First of all, sorry for taking so long to let you know the good news from Monday’s negotiations. We have all been extremely busy with the Student Union elections taking place this week; (Man Uni students: make sure you have cast your ballot for the many Pro-Palestinian candidates who are standing, by 6pm Thursday).
Last Friday we vacated the Simon Building, on the promise of negotiations with the Vice Chancellor, Alan Gilbert, on Monday. These negotiations went ahead as promised, with three occupiers sitting alongside the Student Union Executive. Despite unsympathetic voices on S.U. Executive, the negotiations were promising.
One demand was fully met. The University is arranging for surplus academic supplies to be sent to the Islamic University of Gaza. Alan Gilbert was very keen on this demand, and has been in discussions with the librarians to ensure that all disused books and other supplies are made available. As the occupation lasted a lot longer than expected (evidently longer than it takes to drive to Gaza!), the Viva Palestina convoy mentioned in the original demand has now arrived in Gaza, so we are in the process of researching other ways we can transport these supplies.
Major progress has been made in securing divestment from the arms trade. Gilbert has agreed to improve transparency over the University’s investment portfolio. This may not seem like a lot, but students have been campaigning over the University’s millions of pounds of investments in the arms trade for over three years now and, despite numerous stunts and protests over the issue, progress has been frustratingly slow. In a matter of weeks, Manchester students will know exactly where the University is involved with the arms trade, and so, in future, will be able to make far more specific, and therefore realistic, demands for divestment.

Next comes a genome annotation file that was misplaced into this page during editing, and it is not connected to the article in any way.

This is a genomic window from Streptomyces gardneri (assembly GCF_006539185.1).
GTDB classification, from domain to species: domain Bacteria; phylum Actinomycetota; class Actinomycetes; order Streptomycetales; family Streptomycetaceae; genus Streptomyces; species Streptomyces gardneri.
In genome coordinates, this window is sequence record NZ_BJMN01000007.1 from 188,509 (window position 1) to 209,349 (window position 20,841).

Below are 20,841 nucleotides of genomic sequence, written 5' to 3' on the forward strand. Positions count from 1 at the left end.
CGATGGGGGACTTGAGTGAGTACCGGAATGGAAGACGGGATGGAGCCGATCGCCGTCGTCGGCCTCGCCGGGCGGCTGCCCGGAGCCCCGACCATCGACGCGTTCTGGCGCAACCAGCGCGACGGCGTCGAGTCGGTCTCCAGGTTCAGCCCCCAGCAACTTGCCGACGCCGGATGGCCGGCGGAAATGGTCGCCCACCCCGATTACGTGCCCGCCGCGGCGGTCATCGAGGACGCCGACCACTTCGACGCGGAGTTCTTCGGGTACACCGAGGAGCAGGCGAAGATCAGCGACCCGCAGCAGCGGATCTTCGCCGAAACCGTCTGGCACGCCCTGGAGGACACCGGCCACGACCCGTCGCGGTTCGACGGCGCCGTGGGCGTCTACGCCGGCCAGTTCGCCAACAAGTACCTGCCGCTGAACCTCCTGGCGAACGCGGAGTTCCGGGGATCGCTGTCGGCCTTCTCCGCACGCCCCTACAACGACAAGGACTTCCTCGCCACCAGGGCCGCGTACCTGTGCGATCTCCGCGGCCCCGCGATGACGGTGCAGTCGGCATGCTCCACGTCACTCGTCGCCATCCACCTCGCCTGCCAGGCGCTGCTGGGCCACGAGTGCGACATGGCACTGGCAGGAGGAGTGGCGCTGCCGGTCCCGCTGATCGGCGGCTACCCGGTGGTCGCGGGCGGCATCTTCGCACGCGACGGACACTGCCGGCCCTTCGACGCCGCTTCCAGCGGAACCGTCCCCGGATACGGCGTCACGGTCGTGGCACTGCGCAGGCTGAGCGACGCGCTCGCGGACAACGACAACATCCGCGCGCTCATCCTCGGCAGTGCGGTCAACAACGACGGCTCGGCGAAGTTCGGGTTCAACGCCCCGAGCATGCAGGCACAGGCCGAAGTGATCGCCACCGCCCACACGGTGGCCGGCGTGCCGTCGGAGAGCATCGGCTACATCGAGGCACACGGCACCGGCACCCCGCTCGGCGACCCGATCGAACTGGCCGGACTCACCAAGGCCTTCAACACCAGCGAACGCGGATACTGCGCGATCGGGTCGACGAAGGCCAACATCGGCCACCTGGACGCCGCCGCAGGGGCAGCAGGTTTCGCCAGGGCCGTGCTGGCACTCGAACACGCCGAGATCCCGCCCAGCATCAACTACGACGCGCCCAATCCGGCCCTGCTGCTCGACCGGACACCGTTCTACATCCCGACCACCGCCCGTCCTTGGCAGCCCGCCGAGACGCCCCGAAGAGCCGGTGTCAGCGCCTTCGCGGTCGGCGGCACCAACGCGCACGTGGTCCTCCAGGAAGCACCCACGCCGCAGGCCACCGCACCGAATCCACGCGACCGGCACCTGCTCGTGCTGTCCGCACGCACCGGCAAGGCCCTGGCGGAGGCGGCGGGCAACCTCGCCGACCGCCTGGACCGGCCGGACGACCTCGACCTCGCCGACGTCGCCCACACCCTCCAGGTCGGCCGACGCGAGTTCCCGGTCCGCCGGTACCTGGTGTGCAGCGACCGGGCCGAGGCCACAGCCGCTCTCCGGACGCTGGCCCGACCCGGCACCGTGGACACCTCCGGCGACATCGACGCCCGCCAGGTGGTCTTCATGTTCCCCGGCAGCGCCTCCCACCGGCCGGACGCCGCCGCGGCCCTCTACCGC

Such information will also help us in our demand for the university to boycott Israeli goods. Although the Vice Chancellor refused to boycott a country, he was willing to consider boycotting key companies linked to Israel. Soon the University should make available to us lists of the companies that it holds investments in, and purchases supplies from. From these we plan to make specific, realistic suggestions of companies linked to Israel that the University can boycott, and Gilbert has indicated that he would be willing to do this.
The negotiations are by no means over. Many of our demands have not yet been discussed, due to lack of time on Monday. Some have been rejected: the University will not official fundraise for the DEC appeal, although Gilbert has invited us to do so ourselves on campus, including by entering lectures. But much has been achieved, and we are expectant of more successes ahead. The negotiating team, along with the Union Executive, will meet again with the Vice Chancellor on Friday; at least an hour and a half has been blocked out in his diary.
All of the occupiers are hoping for the best, with the election results on Thursday night, and then these negotiations on Friday.